Given from the Catholic Broadcasting Station 2SM Sydney Australia
Choose a topic from Vol 2:
It explicitly condemns the extravagances and unwarranted cruelty of certain individuals who held office in the Inquisition. On the other hand, it explicitly approves the Inquisition as it should have been administered according to the social conditions prevailing in those times, and according to the particular evils to be eradicated. She would not approve the same measures in the present era. Changed conditions of society require a different approach to its various problems.
Firstly, not a majority membership, but relatively few of the members of the Catholic Church were responsible for inexcusable excesses during the dominant days of the Inquisition.Secondly, whilst the Church is responsible in inculcating religious zeal, she is not responsible for any excesses of such zeal in individual members. She did not inspire such excess, and she condemned it over and over again. Her legislation was often unheeded, but her inability to control wayward members is an inherent difficulty in all societies composed of human beings. God Himself, who gave the Ten Commandments, does not compel men willy-nilly to keep them. The State takes upon itself the responsibility of educating its future citizens; but always it will find that it lets loose upon society some whom it is unable to govern, and who will respond to no appeals for law and order. Even in the Church, as a religious society, men still retain their freedom. If obedient to the Church, men are voluntarily obedient. And once you bring in the voluntary element, you must be prepared for individual failures.
She does not condemn the principle that the State has the right to safeguard the common good even, if necessary, by inflicting the penalty of death upon its enemies. However the application of the principle must vary according to the type of society prevailing in any given age. Apart from the manner, which the Church had often to condemn, the Church does not condemn the matter of Inquisitorial executions in the times when they occurred. For, as I have so often pointed out, the State then, as a State, professed Catholicism and the disturbance of Catholic principles meant the destruction of the existent form of society. The propagation of heresy was, by the very fact, an offence against the State and the common good. The State could, therefore, defend itself against such sedition. But much water has gone under the bridge since then. We live in very different times. And whilst the Church does not condemn today the matter of Inquisitorial executions then, she would condemn such executions were they suggested today. Circumstances alter cases.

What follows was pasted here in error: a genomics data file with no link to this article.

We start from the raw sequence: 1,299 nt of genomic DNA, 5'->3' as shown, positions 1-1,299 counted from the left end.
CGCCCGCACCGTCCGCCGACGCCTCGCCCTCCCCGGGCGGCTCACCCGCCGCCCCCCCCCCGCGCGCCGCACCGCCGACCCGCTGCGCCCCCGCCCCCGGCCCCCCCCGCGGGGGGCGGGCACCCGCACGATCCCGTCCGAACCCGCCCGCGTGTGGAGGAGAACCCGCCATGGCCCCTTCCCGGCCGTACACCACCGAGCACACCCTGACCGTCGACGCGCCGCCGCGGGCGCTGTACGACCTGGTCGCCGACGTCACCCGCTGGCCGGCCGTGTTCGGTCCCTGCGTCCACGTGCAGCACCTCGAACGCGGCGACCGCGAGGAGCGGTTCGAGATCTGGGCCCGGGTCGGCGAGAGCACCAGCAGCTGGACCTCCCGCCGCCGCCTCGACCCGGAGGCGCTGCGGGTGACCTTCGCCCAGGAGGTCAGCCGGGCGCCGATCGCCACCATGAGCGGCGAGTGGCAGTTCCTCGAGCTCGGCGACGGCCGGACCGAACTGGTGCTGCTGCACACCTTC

Firstly, and by the way, non-Catholics today are not defaulters. They have never professed to belong to the Catholic Church; and were born to non-Catholic parents, so that their being outside the Church is no fault of their own. But let us take your main difficulty. The Church would deviate from the course set for it by Christ, if it did not alter its practices and discipline from time to time. Of course it could not alter any defined teachings as to what is to be believed by faith, or as to principles of morality. But in her relations with the changing conditions of this world, the Church must be able to legislate to meet new emergencies, and to relax that legislation when such emergencies have passed—probably to give place to new ones. For this reason Christ said to His Church "Whatsoever you shall bind on earth, shall be bound also in heaven; and whatsoever you shall loose on earth, shall be loosed also in heaven." Matt. XXVIII., 18. This power of binding and loosing allows for a fluctuating disciplinary legislation according to the necessities of various ages.Again you must note this. The application of the principles and legislation of the Church is in the hands of human beings. At times the very officials may fail to discern the mind of the Church; or may exceed the authority given them by the Church; or even ignore the laws of the Church. In such cases one should blame the individuals responsible, and not the Church whose laws they violate. Thus the Popes protested again and again against abuses in the Spanish Inquisition. Thus, too, a recalcitrant Bishop in France handed over Joan of Arc to be burned at the stake. The Church absolutely disowns his conduct. Many practices of clerics horrify us as we study the history of the ages, but such practices cannot rightly be called practices of the Church. And, in any case, the disciplinary laws of the Church need not be the same in one age, as in another whose conditions are very different. Nor does the alteration of such legislation mean that the Church has deviated from the course set for it by Christ.
Quite easily. The Reformation period is over. Protestants today are children of Protestants and are not therefore personally renegade Catholics. Most Protestants sincerely take their religion for granted, and are honestly convinced that the Catholic Church is wrong.Now let us suppose that 95% of the population were Catholic—the other 5% Protestant.The Catholic Church declares that no one can be received into her fold against his will. The Catholic Church then, on her own principles, cannot compel the 5% to become Catholics if they don't want to do so. Therefore, even in a Catholic State, they must be tolerated in the sense that they be allowed to worship God in their own mistaken way and according to their personal, if erroneous, conscience.